After his wife became an actress in features at Universal Studios in 1921, Smith directed her in multiple comedies. Lahue and Gill characterize these films as, "some of Universal's most memorable comedies of the twenties", and note, "Starting with the usual framework provided by the situation comedy format, directors William Watson and Richard Smith inserted a sufficient amount of subdued slapstick to flavor these single reels with laugh after laugh." Comedian Oliver Hardy acted under the direction of Smith and associate Vin Moore, in the 1920 film Distilled Love; Smith also had an acting role in the film as an artist. He served as director in 1921 of Humor Risk, the first film starring the Marx Brothers. Smith directed actors including Bert Roach and Neely Edwards in the 1925 film A Nice Pickle, and Charles Puffy the same year in Muddled Up. After Howell retired from film in the 1926, Smith kept up with his contracted work at Universal and wrote a set of comedy films called "The Collegians". Smith died in 1937 in Los Angeles, California, at fifty years old.
|1914||Gussle, the Golfer||Actor: "Card Player"|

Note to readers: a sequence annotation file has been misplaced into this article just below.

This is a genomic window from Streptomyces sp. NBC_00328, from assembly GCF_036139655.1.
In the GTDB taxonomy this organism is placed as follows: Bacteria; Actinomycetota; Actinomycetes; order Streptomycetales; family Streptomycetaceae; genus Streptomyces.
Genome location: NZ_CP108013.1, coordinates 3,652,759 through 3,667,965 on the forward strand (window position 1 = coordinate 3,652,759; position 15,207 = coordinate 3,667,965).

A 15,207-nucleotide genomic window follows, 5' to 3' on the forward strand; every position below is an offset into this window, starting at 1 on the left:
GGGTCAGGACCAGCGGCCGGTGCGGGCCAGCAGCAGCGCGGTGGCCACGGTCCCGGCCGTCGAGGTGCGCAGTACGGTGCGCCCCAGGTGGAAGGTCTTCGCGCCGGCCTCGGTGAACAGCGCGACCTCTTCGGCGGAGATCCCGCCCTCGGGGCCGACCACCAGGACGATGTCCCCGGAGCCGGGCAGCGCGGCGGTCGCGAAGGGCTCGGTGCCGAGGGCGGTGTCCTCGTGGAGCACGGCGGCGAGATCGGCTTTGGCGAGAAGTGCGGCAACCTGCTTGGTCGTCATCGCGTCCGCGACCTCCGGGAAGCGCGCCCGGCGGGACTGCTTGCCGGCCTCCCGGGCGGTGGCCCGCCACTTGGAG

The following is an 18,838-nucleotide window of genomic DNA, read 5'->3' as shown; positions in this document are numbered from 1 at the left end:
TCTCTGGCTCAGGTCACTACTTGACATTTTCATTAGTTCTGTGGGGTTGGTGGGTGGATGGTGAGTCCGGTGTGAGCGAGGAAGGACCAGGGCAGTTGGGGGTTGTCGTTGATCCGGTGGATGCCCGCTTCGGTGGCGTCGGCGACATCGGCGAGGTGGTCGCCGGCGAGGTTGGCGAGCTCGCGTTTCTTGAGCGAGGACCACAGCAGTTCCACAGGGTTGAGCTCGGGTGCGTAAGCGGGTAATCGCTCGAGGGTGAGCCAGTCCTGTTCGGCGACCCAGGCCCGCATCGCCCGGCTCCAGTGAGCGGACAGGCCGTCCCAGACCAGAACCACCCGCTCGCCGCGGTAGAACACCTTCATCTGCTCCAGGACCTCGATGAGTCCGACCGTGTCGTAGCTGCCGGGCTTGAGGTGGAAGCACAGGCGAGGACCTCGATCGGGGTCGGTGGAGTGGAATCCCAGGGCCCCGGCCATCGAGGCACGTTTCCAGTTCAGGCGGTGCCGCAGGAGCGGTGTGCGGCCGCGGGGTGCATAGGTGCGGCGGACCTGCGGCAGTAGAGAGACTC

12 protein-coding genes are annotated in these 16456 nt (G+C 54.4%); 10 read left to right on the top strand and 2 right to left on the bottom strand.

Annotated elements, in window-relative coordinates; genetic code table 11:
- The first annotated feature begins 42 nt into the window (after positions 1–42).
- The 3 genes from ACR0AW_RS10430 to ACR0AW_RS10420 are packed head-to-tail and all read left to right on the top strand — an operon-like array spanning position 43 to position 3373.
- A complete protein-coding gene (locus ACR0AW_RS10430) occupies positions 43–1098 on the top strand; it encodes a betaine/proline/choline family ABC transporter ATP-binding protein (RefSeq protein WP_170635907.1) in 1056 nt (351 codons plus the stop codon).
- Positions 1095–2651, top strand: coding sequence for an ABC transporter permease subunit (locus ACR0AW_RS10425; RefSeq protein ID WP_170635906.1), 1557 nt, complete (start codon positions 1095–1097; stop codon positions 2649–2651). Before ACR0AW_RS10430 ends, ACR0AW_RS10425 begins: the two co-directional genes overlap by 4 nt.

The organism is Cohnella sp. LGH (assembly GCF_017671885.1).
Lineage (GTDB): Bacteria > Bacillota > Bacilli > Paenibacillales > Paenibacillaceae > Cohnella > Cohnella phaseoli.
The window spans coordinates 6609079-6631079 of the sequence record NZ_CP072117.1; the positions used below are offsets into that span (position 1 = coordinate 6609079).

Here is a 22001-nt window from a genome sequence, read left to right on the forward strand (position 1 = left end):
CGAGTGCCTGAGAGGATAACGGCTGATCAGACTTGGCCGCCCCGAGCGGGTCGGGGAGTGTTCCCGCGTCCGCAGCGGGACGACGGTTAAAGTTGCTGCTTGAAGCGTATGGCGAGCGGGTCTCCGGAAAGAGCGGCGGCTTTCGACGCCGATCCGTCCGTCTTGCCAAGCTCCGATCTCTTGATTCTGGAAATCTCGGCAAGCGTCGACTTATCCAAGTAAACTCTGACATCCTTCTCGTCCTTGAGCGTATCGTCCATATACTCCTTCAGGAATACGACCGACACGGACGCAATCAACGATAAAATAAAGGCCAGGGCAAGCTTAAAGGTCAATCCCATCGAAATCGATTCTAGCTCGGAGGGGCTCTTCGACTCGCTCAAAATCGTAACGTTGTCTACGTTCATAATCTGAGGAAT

|1914||The Noise of Bombs||Actor|
|1915||A Bathhouse Tragedy||Actor|
|1915||A Stool Pigeon's Revenge||Actor|
|1915||Disguised But Discovered||Actor|
|1915||From Beanery to Billions||Actor|
|1915||Poor But Dishonest||Actor|
|1915||Scandal in the Family||Actor|
|1915||Too Many Bachelors||Actor: "One of Peggy's Suitors"|
|1915||Under the Table||Actor|
|1916||A Rural Romance||Actor|
|1916||Dad's Dollars and Dirty Doings||Actor|
|1916||Flirtation a la Carte||Actor|
|1916||Her Naughty Eyes||Actor|
|1916||How Stars Are Made||Actor|
|1916||Saving Susie from the Sea||Actor|
|1916||Shooting His 'Art Out||Actor|
|1916||The Bankruptcy of Boggs and Schultz||Actor|
|1916||The Double's Troubles||Actor|
|1916||The Great Smash||Actor|
|1917||Fatty's Feature Fillum||Actor: "Desmond"|
|1917||Hearts and Flour||Director|
|1917||Street Cars and Carbuncles||Director|
|1917||That Dawgone Dog||Director|
|1917||The Sign of the Cucumber||Director|
|1917||Vamping Reuben's Millions||Director|
|1918||Ambrose and His Widow||Actor|
|1918||Scars and Bars||Actor|
|1919||Bungs and Bunglers||Actor|
|1919||Cymbelles and Boneheads||Actor|
|1919||Flips and Flops||Actor|
|1919||Healthy and Happy||Actor|
|1919||Jazz and Jailbirds||Actor: "Thief"|
|1919||Let Fido Do It||Actor|
|1919||Mates and Models||Actor: "A Rival Artist"|
|1919||A Rag Time Romance||Actor|
|1919||Squabs and Squabbles||Actor|
|1919||Switches and Sweeties||Actor|
|1919||Tootsies and Tamales||Actor|
|1919||Yaps and Yokels||Actor: "The Father"|
|1920||Cinderella Cinders||Actor: "The Butler"|
|1920||Dames and Dentists||Actor|
|1920||Distilled Love||Director, Actor: "The Color Blind Artist"|
|1920||Lunatics in Politics||Director, Actor|
|1923||Little Miss Hollywood||Actor|
|1924||Marry When Young||Writer|
|1924||Mind Your Doctor||Director, Writer|
|1924||The Jail Bird||Writer|
|1925||A Nice Pickle||Director, Writer|
|1925||Black Gold Bricks||Director|
|1925||Muddled Up||Director, Writer|